The Kaisergeschichte envisioned here, Winterling remarks (11), "ist leichter zu postulieren als zu realisieren" (11), and the rest of the volume is essentially intended as preliminary studies for it. Ralf van den Hoff leads off Part I ("Quellen") with an excellent overview of visual depictions of the emperor, focusing on their communicative functions; a short sketch of the changing image of emperors from Augustus to Septimius Severus is followed by more in-depth analysis of Augustus and Tiberius. Charting the many innovations shows the role of princeps was dynamic and furnishes important evidence for Kaisergeschichte. A long chapter by Christian Witschel on Kaiserinschriften (inscriptions that refer in some way to the emperor) comes next and nicely complements van den Hoff's discussion: inscriptions are invaluable evidence for the dissemination of imperial image and dialogue between emperor and ruled, Witschel shows with many examples, while also emphasizing methodological problems they pose. In the final chapter of Part I Martin Hose covers literary sources through a valuable case-study of Cassius Dio, arguing that the historian's accounts of emperors cumulatively lay down normative boundaries for imperial conduct. It follows that historians of a particular Caesar using Cassius Dio need to acquaint themselves with Dio's history as a whole.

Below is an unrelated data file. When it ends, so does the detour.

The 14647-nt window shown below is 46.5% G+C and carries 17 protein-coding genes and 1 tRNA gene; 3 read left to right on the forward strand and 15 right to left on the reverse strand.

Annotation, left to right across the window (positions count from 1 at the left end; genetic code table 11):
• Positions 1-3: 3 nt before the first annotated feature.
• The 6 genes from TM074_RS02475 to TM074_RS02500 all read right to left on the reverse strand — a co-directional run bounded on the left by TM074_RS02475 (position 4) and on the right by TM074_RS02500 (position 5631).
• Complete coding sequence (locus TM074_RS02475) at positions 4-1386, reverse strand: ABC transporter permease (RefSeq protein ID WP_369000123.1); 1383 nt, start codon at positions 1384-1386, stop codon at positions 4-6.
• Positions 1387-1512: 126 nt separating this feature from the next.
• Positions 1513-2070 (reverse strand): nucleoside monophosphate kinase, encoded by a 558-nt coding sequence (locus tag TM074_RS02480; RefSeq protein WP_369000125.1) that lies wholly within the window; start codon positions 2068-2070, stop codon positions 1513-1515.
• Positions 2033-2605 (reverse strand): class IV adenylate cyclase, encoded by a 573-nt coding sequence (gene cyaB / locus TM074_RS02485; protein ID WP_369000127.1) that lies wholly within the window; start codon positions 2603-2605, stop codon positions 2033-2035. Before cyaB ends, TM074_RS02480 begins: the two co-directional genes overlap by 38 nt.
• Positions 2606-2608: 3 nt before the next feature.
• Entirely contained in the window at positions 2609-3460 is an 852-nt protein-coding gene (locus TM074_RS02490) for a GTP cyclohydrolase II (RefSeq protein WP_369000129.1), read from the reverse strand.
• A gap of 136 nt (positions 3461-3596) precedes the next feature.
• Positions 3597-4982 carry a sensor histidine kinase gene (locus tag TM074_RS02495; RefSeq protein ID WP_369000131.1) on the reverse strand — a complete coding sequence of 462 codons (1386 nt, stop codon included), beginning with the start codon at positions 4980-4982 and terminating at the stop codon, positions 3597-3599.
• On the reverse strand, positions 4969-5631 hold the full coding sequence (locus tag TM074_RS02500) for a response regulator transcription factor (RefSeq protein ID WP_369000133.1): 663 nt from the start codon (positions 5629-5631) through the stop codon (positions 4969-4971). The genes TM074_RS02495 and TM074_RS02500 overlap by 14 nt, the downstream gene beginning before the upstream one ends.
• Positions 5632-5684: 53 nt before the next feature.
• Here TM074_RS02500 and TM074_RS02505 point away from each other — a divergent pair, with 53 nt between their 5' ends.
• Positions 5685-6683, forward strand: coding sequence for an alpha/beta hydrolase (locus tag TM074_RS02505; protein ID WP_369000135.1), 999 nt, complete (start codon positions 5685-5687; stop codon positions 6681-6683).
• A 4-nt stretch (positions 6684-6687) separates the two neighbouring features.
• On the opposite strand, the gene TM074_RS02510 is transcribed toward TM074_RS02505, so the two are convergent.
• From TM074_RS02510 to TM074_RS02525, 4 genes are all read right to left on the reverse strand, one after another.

The second part of the volume treats the subject of "Strukturprobleme kaiserlicher Handlungsfelder" through four contributions. Dieter Timpe reviews modern views of the principate, thoughtfully discussing first Mommsen's work and then major strands of scholarship since. In "Der Kaiser, die republikanischen Institutionen und die kaiserliche Verwaltung" Christer Bruun examines the political and administrative institutions with which emperors operated, including the familia Caesaris. Martin Zimmermann has a rich topic in "Die Repräsentation des kaiserlichen Ranges," which he examines in various of its facets (e.g., insignia, costumes, rituals), while also outlining areas for further work, including more finely-grained analysis of emperors' communications with different strata of Roman society. Aloys Winterling fruitfully examines the tensions between the traditional "multipolar" friendships of Roman aristocrats and the new hierarchies of the principate, negotiated with varying success and results by different emperors.